A year ago we tested AB-Com's IPBox 250S, one of the most affordable Linux-based satellite PVRs – which can be considered an inexpensive Dreambox alternative.
As with the Dreambox, the 250S benefits from the third-party ﬁrmware support that its operating-system encourages. Now we have the IPBox 9000HD, which also runs under Linux.
The spec (and price!) is greatly expanded relative to the 250S. You get two tuners, plus full hi-def (DVBS-2) compatibility. Interestingly, we're still awaiting its Dreambox equivalent.
UK distributor Satellite Superstore also sells plug-in DVB-T (digital terrestrial) and DVB-C (cable) tuners (not compatible with Vision Media) for £60 each. You can replace one or both of the satellite tuners with these, giving rise to interesting possibilities.
Satellite Superstore sells the 9000HD pre-conﬁgured with a generous 500GB SATA HDD and the default software installed. Installing third-party firmwares from the internet also gives you CAM emulation using its card slots.
The front panel is dominated by an alphanumeric ﬂuorescent display showing status information and channel names.
A smart but ﬂimsy full-width drawbridge lowers to reveal operating controls made of rather tacky chrome-plated plastic. In addition to volume and channel change, full menu-access without the remote – a fully featured affair capable of operating many TV sets but spoilt by tiny buttons – is possible. Unusually, you get a handy 'ﬁle' button that brings up the recording list. In its lowered state, a pair of CI slots are also visible. On top of this are the two aforementioned card slots.
On a receiver of this sophistication you expect USB connectivity – and it's present, albeit only on the rear panel. There are two USB sockets – a host (for memory devices and external HDDs) and a client (enabling the 9000HD to be recognised by a PC – a deﬁnite plus for the transfer of recordings).
The client port is intended for multimedia playback and ﬁrmware upgrades. Other data connectivity includes the all-important 10/100Mb/s Ethernet port, an old-fashioned RS232 serial port and – unusually – a jack for the built-in modem.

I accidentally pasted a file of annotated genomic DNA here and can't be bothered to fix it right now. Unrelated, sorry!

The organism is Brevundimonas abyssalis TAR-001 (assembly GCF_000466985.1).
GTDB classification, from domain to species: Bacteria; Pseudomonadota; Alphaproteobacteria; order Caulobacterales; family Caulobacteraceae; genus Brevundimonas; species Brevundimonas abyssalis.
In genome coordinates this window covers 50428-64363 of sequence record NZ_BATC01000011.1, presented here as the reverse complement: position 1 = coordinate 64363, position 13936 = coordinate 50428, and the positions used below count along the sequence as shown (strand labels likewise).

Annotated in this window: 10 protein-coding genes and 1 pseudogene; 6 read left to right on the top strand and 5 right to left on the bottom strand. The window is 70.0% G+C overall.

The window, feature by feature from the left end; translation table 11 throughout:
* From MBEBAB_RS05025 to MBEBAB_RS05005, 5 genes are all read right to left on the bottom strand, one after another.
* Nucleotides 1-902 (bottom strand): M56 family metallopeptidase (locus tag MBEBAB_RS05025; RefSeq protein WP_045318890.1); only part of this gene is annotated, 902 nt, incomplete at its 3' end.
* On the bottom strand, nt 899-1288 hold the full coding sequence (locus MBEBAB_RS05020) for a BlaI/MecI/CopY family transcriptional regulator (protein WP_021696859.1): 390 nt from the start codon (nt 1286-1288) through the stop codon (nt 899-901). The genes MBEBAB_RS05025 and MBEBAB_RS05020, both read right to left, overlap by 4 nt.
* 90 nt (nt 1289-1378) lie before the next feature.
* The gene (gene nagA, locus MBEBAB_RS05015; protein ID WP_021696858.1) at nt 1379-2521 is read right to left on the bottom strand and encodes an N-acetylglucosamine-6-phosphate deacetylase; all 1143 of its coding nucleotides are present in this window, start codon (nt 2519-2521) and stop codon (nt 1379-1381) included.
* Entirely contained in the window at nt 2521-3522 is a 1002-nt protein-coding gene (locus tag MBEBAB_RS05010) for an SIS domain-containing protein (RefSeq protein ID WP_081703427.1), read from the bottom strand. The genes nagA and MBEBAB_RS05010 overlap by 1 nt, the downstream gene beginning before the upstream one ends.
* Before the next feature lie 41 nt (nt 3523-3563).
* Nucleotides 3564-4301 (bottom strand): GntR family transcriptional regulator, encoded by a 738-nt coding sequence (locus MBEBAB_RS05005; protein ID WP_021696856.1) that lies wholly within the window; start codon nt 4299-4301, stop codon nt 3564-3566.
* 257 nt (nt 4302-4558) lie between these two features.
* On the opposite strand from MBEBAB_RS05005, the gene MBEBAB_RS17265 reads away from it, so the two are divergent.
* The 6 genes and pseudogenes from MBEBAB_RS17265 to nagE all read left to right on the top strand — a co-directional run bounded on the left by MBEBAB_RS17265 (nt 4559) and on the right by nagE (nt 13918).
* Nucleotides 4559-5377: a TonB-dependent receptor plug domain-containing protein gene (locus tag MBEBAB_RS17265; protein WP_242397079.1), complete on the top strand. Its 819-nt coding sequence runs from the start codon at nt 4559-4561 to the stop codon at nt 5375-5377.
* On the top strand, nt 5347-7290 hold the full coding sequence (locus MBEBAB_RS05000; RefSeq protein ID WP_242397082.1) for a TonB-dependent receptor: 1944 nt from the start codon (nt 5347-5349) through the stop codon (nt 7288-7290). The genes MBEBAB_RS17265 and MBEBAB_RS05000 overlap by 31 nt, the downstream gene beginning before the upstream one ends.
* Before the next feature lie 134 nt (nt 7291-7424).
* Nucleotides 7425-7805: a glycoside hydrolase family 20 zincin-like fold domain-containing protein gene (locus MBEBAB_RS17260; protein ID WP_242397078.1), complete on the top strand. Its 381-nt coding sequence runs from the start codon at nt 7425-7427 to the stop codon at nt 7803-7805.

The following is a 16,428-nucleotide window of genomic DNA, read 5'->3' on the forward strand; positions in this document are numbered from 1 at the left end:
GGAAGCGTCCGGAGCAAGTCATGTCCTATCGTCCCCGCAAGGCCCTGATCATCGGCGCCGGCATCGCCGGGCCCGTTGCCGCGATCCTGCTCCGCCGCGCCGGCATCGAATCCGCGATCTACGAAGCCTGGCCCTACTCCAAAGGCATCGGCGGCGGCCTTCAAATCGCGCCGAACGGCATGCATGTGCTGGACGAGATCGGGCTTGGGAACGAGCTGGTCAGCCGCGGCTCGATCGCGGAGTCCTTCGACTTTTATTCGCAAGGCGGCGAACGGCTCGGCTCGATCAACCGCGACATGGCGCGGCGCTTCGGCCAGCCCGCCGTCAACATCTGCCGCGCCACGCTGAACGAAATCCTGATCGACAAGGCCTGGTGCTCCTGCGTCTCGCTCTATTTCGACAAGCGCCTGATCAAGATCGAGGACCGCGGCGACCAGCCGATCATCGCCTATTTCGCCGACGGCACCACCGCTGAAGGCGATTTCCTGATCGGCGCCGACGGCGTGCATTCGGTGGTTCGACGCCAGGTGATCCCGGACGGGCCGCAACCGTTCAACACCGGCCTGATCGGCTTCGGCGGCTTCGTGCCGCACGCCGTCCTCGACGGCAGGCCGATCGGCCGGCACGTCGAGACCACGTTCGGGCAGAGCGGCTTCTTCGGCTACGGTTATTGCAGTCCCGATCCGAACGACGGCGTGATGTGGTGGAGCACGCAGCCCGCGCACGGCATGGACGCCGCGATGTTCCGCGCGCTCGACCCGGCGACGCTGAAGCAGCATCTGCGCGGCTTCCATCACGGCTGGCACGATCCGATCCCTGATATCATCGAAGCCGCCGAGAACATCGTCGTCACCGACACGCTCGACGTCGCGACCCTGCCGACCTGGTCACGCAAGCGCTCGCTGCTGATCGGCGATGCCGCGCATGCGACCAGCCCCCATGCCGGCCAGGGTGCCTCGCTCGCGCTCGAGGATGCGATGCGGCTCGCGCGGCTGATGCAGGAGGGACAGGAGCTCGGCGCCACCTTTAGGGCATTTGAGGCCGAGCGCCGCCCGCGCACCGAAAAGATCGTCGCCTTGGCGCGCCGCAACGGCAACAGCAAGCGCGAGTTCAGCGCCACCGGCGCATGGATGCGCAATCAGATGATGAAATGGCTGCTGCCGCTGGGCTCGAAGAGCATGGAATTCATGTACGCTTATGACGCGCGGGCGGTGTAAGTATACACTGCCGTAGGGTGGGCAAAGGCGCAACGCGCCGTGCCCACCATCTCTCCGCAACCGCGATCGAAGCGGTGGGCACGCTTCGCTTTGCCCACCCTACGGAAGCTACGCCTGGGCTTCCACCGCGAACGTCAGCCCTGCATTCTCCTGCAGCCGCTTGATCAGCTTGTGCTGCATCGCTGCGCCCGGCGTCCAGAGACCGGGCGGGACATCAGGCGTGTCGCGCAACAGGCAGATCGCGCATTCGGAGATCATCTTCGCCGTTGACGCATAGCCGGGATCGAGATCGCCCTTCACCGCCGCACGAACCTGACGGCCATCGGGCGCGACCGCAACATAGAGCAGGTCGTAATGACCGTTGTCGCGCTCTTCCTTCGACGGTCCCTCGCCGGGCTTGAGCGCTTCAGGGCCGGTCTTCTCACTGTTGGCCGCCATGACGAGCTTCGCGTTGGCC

The tuners are independently connected, two sets of IF inputs and outputs being present. Although the output of one can drive the other's input, you'll need to buy or make your own loopthrough cable because one isn't supplied.
Ideally, both tuners should be fed from a dual-LNB – that way, they'll be able to simultaneously receive channels of different band and polarity. It's also possible to feed each input from an independent dish or multi-feed setup (DiSEqC 1.0 is supported). As far as motorised dishes are concerned, the receiver is compatible with DiSEqC 1.2 and USALS protocols.
The rear-mounted TV Scart caters for composite and RGB – its VCR counterpart located just above, supports only composite video. There's also a component output and an HDMI port. Both are capable of going all the way to 1080i for hi-def and upscaled standard-def alike.
Also on offer are composite and S-video, stereo analogue sound and Dolby Digital-ready optical digital audio outputs. No UHF modulator is on board, which is a pity.
The System Setup menu deals with parameters like languages, time, parental locks, wake-up timer and banner time-out periods. A further Advanced settings menu covers networking (DHCP is supported, for automatic conﬁguration) and HDD formatting. It also looks after timeshift buzzer size, timer start/ﬁnish delays and even HDD cooling fan activity.
In Service Searching you'll ﬁnd the LNB/dish/tuner conﬁguration settings and channel scans. Also here reside the motorised dish options, separate menus being provided for DiSEqC 1.2 and USALS/DiSEqC 1.3.
The DiSEqC facilities are easy to work with and compatible with the various motors and positioners we tried. The dish can be moved continuously or in steps, allowing you to peak the dish while monitoring the bargraphs that indicate the signal strength and quality of the currently selected transponder.
As soon as the optimum position has been found, it can be stored.
Multi-satellite searching is included – the 9000HD will automatically move from one satellite to the next. However, as with so many other receivers, scanning tends to start while the dish is still in transit.
In addition to the usual automatic channel search – for which you can specify free and/or encrypted channels and network-seeking – is its manual counterpart, which lets you specify a transponder for searches. Here, polarisation, frequency and symbol rate can all be entered – while a submenu facilitates PID entry. Regrettably, you don't get the hardware blind search of the competing Vantage HD 8000S.